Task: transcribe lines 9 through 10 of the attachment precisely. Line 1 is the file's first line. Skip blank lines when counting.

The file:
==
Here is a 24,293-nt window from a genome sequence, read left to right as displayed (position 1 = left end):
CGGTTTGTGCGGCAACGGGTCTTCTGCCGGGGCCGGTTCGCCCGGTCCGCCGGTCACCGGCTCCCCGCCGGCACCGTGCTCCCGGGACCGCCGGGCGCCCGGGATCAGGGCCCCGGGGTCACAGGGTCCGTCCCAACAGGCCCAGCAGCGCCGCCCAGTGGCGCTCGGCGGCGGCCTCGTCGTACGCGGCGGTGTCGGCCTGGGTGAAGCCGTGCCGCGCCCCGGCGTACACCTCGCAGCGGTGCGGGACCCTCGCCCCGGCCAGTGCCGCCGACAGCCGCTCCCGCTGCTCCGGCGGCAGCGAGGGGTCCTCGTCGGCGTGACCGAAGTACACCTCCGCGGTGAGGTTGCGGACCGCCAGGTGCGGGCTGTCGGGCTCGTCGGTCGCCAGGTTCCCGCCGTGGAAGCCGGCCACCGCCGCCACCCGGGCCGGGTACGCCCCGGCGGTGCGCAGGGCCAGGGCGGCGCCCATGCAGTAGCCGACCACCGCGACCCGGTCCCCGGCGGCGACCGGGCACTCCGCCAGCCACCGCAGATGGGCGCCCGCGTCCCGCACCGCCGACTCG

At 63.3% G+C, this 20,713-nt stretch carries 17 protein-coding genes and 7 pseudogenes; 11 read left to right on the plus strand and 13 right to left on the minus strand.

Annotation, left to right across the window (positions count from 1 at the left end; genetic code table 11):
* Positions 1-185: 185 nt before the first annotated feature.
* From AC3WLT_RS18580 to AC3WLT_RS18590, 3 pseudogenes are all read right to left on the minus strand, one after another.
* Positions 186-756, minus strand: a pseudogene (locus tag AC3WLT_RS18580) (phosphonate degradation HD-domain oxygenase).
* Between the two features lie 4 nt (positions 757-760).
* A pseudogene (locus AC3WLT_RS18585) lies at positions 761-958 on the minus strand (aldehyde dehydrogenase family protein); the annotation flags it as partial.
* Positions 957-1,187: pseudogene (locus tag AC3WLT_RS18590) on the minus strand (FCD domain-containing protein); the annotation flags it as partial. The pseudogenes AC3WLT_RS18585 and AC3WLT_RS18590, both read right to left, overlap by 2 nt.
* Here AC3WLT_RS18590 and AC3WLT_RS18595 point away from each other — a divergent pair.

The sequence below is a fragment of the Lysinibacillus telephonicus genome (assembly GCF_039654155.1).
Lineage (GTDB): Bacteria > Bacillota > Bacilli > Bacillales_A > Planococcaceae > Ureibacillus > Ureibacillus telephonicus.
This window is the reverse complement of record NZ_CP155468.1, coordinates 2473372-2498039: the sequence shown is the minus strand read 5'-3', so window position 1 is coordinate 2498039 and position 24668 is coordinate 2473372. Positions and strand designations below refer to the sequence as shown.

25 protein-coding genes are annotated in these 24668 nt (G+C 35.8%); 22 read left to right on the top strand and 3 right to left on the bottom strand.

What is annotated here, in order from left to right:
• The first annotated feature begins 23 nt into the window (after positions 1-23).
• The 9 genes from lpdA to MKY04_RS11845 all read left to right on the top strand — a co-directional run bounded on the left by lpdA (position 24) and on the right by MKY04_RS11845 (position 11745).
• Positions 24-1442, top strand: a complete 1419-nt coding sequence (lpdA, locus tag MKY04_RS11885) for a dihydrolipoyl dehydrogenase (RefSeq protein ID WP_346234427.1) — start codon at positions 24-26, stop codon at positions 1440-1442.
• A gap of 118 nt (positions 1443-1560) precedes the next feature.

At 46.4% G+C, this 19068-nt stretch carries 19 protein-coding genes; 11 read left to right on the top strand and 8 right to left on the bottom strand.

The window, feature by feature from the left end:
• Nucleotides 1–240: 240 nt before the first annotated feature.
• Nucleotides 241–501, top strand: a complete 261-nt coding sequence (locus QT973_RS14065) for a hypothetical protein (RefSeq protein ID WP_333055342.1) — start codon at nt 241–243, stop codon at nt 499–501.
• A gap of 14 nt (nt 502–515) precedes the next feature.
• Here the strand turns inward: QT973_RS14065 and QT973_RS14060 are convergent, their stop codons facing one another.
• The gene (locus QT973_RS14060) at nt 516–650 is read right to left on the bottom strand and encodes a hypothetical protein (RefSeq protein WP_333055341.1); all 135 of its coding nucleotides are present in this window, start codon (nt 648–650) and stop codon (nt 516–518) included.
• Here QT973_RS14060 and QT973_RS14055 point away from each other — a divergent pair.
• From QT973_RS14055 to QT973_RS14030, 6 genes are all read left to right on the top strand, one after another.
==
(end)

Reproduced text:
* A pseudogene (locus AC3WLT_RS18585) lies at positions 761-958 on the minus strand (aldehyde dehydrogenase family protein); the annotation flags it as partial.
* Positions 957-1,187: pseudogene (locus tag AC3WLT_RS18590) on the minus strand (FCD domain-containing protein); the annotation flags it as partial. The pseudogenes AC3WLT_RS18585 and AC3WLT_RS18590, both read right to left, overlap by 2 nt.